The Business of Art and Design and Creative Writing

Guest Correspondence

Image via Pixabay

At Ringling College of Art and Design, students learn how to be highly skilled artists, designers and creative professionals in a variety of genres including fine arts, filmmaking, game art, graphic and motion design, animation and illustration. But beyond that, there are two programs that are specifically designed to equip students with the skills needed to forge new paths in the world of business and content creation: Business of Art and Design and Creative Writing. 

Why pursue a business degree at an art and design school? It’s a good question, and I love answering it. The Ringling College Business of Art and Design Bachelor of Arts degree is specialized, and unique as it is not offered at any other art college. This strategic curriculum teaches students both the creative and management skills employers find most valuable in today’s creative economy. In this program, students are prepared to redefine and refine what businesses need today, emphasizing design thinking, brand strategy, project management and team leadership.

Another quality of this business program is students have countless opportunities to collaborate with other students across all majors to bring their creative visions to life: producing animated games and films, planning events and exhibitions, crafting bold advertising and marketing campaigns and developing entrepreneurial ideas for new creative businesses.

“The magic of Ringling’s business program is that it immediately sets you apart. In my internship experience at Warner Bros., I wasn’t expected to have any design capabilities, but I excelled because I did,” said Emily Fritz, a 2020 graduate of the Business of Art and Design program now working as a manager in Global Digital Marketing for Sony Pictures Entertainment. “I find myself capable of things far beyond my job description, because Ringling College’s business program covered all the bases.”

The business curriculum is designed to be flexible, empowering students to tailor their academic experience to their individual interests and career goals. Students tackle real client projects to build their resumes and portfolios or dive into strategy to develop and launch their own business ventures. Graduates go on to work as animation producers, production coordinators, brand strategists and marketing directors to name a few, at top companies including DreamWorks, Pixar, JibJab, Blue Mammoth Games and more.

The other major aforementioned is Ringling College’s Creative Writing Bachelor of Fine Arts program. In a world where content is king, skilled writers are in high demand and these graduates can apply their skills in a variety of creative industries. Through a series of Visiting Writer Forums, guest lectures and critiques, in-house magazine and journal opportunities and a diverse selection of course offerings, the Creative Writing program allows students to explore a range of aesthetics and genres.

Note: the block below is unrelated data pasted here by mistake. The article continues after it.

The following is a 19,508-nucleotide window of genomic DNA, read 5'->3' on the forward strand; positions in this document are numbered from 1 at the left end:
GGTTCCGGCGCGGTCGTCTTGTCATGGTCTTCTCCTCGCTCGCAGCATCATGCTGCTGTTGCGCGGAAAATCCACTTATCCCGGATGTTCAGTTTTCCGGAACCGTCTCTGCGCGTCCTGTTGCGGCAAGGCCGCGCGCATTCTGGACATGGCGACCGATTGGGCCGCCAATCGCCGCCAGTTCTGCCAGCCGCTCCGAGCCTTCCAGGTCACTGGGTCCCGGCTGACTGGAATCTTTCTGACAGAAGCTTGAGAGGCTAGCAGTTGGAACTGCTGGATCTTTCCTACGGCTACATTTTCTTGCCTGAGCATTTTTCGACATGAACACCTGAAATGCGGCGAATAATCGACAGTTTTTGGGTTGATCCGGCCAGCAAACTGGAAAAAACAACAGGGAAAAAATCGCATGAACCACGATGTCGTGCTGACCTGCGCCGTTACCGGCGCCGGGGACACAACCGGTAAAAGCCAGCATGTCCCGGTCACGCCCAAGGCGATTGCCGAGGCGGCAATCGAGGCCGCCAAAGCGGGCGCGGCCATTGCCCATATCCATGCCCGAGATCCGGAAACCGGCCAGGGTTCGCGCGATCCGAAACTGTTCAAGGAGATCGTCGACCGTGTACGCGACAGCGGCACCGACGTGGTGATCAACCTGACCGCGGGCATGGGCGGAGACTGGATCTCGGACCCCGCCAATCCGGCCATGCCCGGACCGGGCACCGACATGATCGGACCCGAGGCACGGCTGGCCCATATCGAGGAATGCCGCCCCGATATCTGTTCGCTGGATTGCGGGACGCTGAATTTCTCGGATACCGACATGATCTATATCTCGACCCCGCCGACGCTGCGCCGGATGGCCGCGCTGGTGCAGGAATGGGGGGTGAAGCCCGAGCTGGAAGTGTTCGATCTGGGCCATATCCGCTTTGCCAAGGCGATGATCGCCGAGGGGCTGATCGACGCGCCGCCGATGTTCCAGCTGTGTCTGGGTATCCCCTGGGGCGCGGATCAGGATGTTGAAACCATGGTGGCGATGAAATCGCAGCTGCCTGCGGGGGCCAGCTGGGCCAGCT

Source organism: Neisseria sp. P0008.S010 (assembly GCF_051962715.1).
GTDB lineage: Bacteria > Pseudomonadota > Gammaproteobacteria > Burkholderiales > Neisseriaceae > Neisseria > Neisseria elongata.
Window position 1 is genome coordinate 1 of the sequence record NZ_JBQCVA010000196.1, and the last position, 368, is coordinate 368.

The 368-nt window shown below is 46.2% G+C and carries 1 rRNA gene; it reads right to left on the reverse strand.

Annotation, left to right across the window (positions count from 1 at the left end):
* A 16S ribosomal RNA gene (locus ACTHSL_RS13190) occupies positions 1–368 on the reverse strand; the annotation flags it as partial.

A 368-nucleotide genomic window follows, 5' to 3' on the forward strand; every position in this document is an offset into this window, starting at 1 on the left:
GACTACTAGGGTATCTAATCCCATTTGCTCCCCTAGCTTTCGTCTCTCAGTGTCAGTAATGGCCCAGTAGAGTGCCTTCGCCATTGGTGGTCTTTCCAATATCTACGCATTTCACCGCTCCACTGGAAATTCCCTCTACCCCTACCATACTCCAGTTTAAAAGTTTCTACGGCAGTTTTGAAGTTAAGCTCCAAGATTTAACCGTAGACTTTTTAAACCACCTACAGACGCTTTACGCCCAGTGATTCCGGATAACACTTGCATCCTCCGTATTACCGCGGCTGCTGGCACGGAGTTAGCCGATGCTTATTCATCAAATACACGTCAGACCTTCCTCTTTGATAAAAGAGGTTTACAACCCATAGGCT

Yes, Ringling College Creative Writing students learn how to become great storytellers, which is at the heart of every creative endeavor, whether it be a novel, movie or TV scripts, short story, game or comic book. But more importantly, these students are set up for success when they graduate with both the technical competence and fluency of narrative to succeed in print and digital media, as well as in new, emerging technologies. In other words, they know how to make their writing financially viable. There are so many exciting avenues to pursue as a writer, everything from playwright to video game writer, graphic novelist, blogger, copywriter and more. The opportunities are endless.

Some may think the Business of Art Design and Creative Writing majors stretch the boundaries of a traditional art and design education. That’s true, because at Ringling College, that’s exactly what we do, what our students are looking for and why we created such programs.

Perhaps American artist Andy Warhol said it, and did it, best. Known for taking common culture images, making them pop with bright colors, and then mass-producing them in his own factory, Warhol not only became an iconic artist; he also left an estate in excess of $200 million. “Being good in business is the most fascinating kind of art,” he once said.

Dr. Larry Thompson is president of Ringling College of Art & Design.

Image via Pixabay